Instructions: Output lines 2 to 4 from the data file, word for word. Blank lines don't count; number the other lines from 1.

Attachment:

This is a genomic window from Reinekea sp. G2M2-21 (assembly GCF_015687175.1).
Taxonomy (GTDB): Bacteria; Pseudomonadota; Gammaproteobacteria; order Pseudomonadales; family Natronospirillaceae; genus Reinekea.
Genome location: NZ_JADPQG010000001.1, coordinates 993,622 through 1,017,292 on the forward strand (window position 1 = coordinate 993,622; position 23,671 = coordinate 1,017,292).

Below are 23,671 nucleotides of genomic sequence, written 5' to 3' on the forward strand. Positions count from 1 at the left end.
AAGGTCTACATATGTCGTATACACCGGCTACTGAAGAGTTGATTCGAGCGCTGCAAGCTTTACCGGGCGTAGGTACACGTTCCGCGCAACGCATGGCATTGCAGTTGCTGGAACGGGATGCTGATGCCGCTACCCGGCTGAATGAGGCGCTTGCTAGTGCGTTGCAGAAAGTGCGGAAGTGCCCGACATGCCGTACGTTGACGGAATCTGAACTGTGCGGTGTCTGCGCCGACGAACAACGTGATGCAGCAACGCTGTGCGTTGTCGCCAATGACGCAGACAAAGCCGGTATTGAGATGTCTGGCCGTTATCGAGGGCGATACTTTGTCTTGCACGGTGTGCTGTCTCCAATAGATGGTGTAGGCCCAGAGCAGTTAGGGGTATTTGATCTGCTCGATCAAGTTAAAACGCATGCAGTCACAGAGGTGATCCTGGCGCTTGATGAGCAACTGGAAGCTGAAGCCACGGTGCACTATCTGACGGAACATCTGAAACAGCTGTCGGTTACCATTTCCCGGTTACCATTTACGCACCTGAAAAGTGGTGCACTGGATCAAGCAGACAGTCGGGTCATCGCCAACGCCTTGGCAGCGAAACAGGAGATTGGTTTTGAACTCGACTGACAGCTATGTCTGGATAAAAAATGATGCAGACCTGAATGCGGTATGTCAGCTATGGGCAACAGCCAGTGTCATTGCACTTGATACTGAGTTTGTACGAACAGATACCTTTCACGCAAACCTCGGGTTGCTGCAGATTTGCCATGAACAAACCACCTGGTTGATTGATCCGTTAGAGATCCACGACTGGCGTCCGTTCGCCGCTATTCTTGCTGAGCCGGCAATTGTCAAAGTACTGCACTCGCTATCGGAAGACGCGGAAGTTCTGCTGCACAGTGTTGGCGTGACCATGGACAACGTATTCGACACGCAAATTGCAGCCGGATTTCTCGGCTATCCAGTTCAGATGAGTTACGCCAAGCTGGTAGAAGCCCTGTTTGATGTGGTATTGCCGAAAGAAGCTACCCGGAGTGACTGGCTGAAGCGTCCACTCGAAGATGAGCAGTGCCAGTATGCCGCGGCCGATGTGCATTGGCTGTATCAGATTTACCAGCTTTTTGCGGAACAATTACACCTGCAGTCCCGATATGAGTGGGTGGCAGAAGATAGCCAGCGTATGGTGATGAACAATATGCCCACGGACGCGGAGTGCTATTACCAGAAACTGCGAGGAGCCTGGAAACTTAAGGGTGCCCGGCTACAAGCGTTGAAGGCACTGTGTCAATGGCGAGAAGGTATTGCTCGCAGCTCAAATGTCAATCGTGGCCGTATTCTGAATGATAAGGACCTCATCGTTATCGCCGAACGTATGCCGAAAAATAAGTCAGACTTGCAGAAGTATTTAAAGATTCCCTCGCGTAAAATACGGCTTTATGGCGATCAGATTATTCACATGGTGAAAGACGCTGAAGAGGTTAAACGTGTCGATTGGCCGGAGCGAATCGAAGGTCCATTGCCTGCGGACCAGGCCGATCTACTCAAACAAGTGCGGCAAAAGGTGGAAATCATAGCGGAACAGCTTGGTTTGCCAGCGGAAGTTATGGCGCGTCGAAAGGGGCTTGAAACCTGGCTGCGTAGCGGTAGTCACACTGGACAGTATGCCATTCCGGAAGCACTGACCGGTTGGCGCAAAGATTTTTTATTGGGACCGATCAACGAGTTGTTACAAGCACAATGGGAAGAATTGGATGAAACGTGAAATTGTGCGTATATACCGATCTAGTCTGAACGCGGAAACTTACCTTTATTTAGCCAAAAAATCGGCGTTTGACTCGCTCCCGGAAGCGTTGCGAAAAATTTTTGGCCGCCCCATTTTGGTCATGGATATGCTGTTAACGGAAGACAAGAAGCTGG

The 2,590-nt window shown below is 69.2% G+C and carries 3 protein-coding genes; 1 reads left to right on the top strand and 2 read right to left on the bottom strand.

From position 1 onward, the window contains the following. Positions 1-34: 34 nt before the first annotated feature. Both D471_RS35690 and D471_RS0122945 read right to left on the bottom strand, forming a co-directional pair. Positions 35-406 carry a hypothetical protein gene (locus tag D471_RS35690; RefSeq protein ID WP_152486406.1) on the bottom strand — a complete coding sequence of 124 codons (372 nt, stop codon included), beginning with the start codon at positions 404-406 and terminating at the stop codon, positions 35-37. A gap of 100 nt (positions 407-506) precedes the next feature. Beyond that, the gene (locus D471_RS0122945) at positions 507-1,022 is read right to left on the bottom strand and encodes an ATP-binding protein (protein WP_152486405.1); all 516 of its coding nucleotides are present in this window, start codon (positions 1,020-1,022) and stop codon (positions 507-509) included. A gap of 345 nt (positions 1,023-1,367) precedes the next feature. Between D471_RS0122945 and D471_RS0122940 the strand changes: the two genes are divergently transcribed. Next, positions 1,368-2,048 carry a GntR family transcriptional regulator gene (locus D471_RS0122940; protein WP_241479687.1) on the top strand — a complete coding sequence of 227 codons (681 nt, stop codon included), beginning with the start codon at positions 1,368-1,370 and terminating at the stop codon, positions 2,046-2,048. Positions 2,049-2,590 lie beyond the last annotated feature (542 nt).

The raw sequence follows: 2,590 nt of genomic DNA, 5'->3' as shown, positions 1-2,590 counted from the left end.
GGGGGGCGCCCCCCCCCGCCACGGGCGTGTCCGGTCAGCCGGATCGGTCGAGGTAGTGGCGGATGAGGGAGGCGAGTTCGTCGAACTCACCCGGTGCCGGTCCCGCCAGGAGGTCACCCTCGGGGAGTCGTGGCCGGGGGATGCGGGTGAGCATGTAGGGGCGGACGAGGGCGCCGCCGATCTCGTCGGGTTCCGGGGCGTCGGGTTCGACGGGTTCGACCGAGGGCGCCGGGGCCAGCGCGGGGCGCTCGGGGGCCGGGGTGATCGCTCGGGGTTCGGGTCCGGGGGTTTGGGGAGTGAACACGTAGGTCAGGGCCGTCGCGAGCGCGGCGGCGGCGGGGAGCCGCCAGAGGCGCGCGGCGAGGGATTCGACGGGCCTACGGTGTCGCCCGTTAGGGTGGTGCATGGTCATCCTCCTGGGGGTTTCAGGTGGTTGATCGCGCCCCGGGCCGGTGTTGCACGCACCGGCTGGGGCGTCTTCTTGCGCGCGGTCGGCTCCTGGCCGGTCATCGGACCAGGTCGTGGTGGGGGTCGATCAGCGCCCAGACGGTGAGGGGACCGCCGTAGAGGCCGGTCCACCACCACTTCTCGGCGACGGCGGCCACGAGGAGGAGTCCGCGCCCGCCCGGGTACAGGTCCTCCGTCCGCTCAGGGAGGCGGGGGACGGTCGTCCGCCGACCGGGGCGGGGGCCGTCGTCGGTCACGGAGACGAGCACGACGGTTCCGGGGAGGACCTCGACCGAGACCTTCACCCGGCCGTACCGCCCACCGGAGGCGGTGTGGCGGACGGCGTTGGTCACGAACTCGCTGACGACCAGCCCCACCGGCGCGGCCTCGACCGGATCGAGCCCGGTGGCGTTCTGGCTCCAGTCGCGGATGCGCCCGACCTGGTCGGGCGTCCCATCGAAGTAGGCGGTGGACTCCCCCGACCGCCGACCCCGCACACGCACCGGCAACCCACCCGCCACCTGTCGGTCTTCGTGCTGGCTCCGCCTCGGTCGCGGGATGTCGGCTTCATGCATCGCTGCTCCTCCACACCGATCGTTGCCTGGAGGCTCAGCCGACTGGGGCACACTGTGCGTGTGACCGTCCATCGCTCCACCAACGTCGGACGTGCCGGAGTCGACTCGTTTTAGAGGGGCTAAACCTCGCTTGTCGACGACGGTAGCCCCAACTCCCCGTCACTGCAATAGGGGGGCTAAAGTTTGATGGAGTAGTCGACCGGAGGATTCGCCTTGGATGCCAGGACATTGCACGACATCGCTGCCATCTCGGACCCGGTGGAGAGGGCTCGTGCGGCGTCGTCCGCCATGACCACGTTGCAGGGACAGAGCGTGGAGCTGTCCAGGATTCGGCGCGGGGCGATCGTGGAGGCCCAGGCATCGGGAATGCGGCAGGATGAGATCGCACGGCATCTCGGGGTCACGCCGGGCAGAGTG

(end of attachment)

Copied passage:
Taxonomy (GTDB): Bacteria; Pseudomonadota; Gammaproteobacteria; order Pseudomonadales; family Natronospirillaceae; genus Reinekea.
Genome location: NZ_JADPQG010000001.1, coordinates 993,622 through 1,017,292 on the forward strand (window position 1 = coordinate 993,622; position 23,671 = coordinate 1,017,292).

Below are 23,671 nucleotides of genomic sequence, written 5' to 3' on the forward strand. Positions count from 1 at the left end.